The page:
TRENTON — Law-enforcement agencies in Atlantic and Cumberland counties are two of 28 departments statewide to receive part of more than $200,000 in grant money for community policing programs, Attorney General Christopher S. Porrino announced Tuesday.
The Detective Matthew L. Tarentino Community Policing Grant Program is honoring the Pleasantville Police Department and the Cumberland County Prosecutor’s Office.
The new program provides grants to police departments that foster good police-community relations, Porrino said. It is named after Detective Matthew Tarentino, a Summit, Union County, police officer who worked toward that goal. Tarentino died in a crash May 30.
The Pleasantville Police Department will receive $7,842 for its Pleasantville Community Event/Narcan training program.
The Cumberland County Prosecutor’s Office will receive $5,831 for its Cops, Kids and Cones Community Policing Initiative program.
The Pleasantville Police Department and Cumberland County Prosecutor’s Office were two of 138 police departments that submitted applications when the attorney general announced the new grant program in June, Porrino said.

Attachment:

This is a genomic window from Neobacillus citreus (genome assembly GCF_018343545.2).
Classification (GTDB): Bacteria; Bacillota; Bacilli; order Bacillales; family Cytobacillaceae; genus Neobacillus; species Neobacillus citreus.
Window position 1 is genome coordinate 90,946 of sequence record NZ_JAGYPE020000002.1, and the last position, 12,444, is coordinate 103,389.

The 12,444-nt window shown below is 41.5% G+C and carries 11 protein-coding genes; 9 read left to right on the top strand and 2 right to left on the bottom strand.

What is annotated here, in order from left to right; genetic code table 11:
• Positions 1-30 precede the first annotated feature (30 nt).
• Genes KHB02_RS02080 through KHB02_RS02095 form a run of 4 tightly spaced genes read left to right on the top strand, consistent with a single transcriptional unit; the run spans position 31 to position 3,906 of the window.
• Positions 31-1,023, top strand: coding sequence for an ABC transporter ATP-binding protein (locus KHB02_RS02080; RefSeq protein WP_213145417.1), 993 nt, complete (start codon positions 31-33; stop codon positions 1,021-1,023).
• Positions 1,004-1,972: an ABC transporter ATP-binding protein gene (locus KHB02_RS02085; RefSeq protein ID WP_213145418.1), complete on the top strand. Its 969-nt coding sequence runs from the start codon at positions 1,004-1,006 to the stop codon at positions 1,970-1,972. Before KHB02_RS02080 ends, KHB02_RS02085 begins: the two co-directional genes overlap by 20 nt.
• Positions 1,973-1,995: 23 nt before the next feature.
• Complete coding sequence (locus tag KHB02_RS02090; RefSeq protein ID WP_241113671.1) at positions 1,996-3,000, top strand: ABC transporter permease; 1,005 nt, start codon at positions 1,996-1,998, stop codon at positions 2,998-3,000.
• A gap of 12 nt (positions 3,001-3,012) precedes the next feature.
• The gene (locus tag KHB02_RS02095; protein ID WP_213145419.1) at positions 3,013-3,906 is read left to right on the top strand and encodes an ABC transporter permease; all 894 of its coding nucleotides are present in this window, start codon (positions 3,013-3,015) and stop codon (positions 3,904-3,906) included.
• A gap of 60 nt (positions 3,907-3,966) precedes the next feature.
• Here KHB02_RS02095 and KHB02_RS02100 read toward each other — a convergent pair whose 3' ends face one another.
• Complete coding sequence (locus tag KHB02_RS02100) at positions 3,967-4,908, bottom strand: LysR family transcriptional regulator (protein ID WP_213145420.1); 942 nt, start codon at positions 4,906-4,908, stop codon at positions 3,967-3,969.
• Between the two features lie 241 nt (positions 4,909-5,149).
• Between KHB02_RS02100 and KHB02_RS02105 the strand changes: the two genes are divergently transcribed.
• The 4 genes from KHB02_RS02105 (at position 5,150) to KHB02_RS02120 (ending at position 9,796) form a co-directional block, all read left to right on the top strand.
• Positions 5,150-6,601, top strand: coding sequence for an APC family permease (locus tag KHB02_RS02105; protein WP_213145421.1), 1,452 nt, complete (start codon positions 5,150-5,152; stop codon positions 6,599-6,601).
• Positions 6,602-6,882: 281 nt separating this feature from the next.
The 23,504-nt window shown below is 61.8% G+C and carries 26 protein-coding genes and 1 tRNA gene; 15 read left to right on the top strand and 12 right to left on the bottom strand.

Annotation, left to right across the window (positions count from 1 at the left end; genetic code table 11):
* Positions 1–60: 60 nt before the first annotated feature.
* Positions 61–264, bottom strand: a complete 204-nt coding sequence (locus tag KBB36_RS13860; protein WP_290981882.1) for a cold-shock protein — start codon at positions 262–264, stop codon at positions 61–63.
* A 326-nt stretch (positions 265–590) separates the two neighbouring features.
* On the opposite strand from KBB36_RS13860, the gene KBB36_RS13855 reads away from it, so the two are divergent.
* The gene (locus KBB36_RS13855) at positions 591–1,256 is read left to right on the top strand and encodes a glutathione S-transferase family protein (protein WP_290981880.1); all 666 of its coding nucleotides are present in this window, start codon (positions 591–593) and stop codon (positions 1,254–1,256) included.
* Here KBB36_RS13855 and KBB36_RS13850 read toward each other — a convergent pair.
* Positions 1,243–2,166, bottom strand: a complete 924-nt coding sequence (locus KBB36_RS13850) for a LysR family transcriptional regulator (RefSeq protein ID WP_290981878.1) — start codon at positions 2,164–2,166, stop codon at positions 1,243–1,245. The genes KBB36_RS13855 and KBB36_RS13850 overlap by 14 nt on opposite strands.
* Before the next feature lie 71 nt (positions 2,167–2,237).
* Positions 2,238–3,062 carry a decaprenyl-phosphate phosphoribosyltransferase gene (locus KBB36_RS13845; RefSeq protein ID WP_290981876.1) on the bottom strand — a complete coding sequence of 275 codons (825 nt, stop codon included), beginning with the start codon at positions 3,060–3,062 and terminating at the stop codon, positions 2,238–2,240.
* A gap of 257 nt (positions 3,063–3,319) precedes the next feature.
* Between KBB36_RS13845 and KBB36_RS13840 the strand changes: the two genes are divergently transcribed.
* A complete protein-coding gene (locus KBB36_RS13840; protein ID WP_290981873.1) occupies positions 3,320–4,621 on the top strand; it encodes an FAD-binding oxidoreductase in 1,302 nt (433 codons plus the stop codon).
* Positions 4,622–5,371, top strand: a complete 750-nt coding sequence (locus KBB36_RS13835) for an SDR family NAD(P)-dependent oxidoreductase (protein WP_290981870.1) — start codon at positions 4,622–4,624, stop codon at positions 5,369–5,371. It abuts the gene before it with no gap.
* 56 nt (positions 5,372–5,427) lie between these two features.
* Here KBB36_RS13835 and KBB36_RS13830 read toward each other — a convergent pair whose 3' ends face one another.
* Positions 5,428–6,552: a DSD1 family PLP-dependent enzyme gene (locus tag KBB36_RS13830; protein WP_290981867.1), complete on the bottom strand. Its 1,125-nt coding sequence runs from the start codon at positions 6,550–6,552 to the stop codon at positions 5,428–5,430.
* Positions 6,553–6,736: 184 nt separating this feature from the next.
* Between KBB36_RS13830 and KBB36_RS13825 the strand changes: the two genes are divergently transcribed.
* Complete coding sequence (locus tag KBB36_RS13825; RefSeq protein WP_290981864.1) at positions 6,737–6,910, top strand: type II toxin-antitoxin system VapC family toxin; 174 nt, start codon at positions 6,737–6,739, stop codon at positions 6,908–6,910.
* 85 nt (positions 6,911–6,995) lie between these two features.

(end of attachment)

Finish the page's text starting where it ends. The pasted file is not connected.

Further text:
The Detective Matthew L. Tarentino Community Policing Grant Program provides up to $10,000 in grant money to fund community policing initiatives. The first round of grants was set at $121,000 in honor of Tarentino’s badge, #121. It was financed by criminal forfeiture funds, Porrino said.
Porrino increased the funding to $219,122 after receiving the 138 applications.
“The overwhelming response we received from law enforcement for this new program is a tribute to Detective Tarentino and a testament to the strong commitment of New Jersey officers to community policing,” said Porrino. “Detective Tarentino had a tremendous passion for public service and embraced the community he served in a remarkable way. The initiatives we are funding will honor his extraordinary spirit and keep that spirit alive across our state.”
A second round of grant funding will be offered later this year. Police departments that were not funded in the first round may reapply, Porrino said.